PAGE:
Schooling by the first decade of the 20th century was responding to the urbanization and industrialization of the country. For boys, the curriculum focused heavily on manual training and for girls it’s purpose was to imbue skills related to the home (Axelrod, 1997, p. 108). But, schools “were obliged to teach more students than ever…,” and “they were expected to enrich students’ minds, perfect their bodies, and attend to their health.”  (p. 126).

Over a century later, we can celebrate that more students than ever attend our schools, that we have incredibly diverse classrooms where all are or should be included, and where the schools assume a community and societal role greater than in 1914. Schools in Manitoba and Canada have become places where educators work with families to mitigate the effects of poverty and colonialism and where outcomes, within the curriculum and beyond, are met to ensure everyone has the basic means for a decent life.

References

Axelrod, P. (1997). The promise of schooling: Education in Canada, 1800-1914. Toronto: University of Toronto Press.

Baldwin, D. (2008). Teachers, students, and pedagogy: Selected readings and documents in the History of Canadian education. Markham, Ontario: Fitzhenry and Whiteside.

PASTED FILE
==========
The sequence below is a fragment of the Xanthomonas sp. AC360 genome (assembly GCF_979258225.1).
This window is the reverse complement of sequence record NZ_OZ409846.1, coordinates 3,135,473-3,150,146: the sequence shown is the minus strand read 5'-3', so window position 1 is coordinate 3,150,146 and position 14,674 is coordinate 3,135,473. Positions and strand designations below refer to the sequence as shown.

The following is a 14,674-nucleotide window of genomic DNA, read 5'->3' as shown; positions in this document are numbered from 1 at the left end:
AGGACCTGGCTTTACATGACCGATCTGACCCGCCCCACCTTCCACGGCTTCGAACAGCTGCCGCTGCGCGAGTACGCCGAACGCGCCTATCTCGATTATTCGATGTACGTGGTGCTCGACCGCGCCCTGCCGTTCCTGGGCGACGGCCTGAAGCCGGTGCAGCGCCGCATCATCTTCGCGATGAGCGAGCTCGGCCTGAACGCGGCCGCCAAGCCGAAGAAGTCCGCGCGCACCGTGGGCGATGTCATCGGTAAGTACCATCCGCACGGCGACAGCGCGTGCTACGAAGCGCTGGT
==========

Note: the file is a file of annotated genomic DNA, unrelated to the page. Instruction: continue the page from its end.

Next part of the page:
Lamoureux, K. (2019, October). The Circle of Courage. Talk presented at the Seven Oaks School Division Admistrator’s Conference, Hecla Island, Manitona

Manitoba Education and Training (2019). A comprehensive review of Manitoba’s Kindergarten to Grade 12 education system. Retrieved September 26th, 2019 from https://www.edu.gov.mb.ca/educationreview/docs/public-discussion-paper.pdf

Manitoba students a year behind other provinces, finds OECD | CBC News. (2016, December 6). Retrieved September 27, 2019, from https://www.cbc.ca/news/canada/manitoba/student-assessment-pisa-oecd-manitoba-1.3883344.

Osborne, K. (1999). Education: A guide to the Canadian school debate — Or, who wants what’s done why? Montreal: McGill Institute Books.

Wallner, J. (2014). Learning to school: Federalism and public schooling in Canada. Toronto: University of Toronto Press.

Wisenthal, M. (2015, July 2). Historical Statistics of Canada, Statistics Canada. Retrieved September 30, 2019, from https://www150.statcan.gc.ca/n1/pub/11-516-x/sectionw/4147445-eng.htm.

 

China: An History of Shared Human Existence

This year in the History of Modern China class, we have narrowed our understanding of history into two ideas. the first is what Hegel might call a quest to understand human existence, and the second, as according to Desmond Morton, sees history as a shared human experience.

If this is the case, that history can be qualified by what both Hegel and Morton offer, how does your inquiry into Modern Chinese history help us understand either or both our existence on this planet and how we might conceptualize our shared human experience?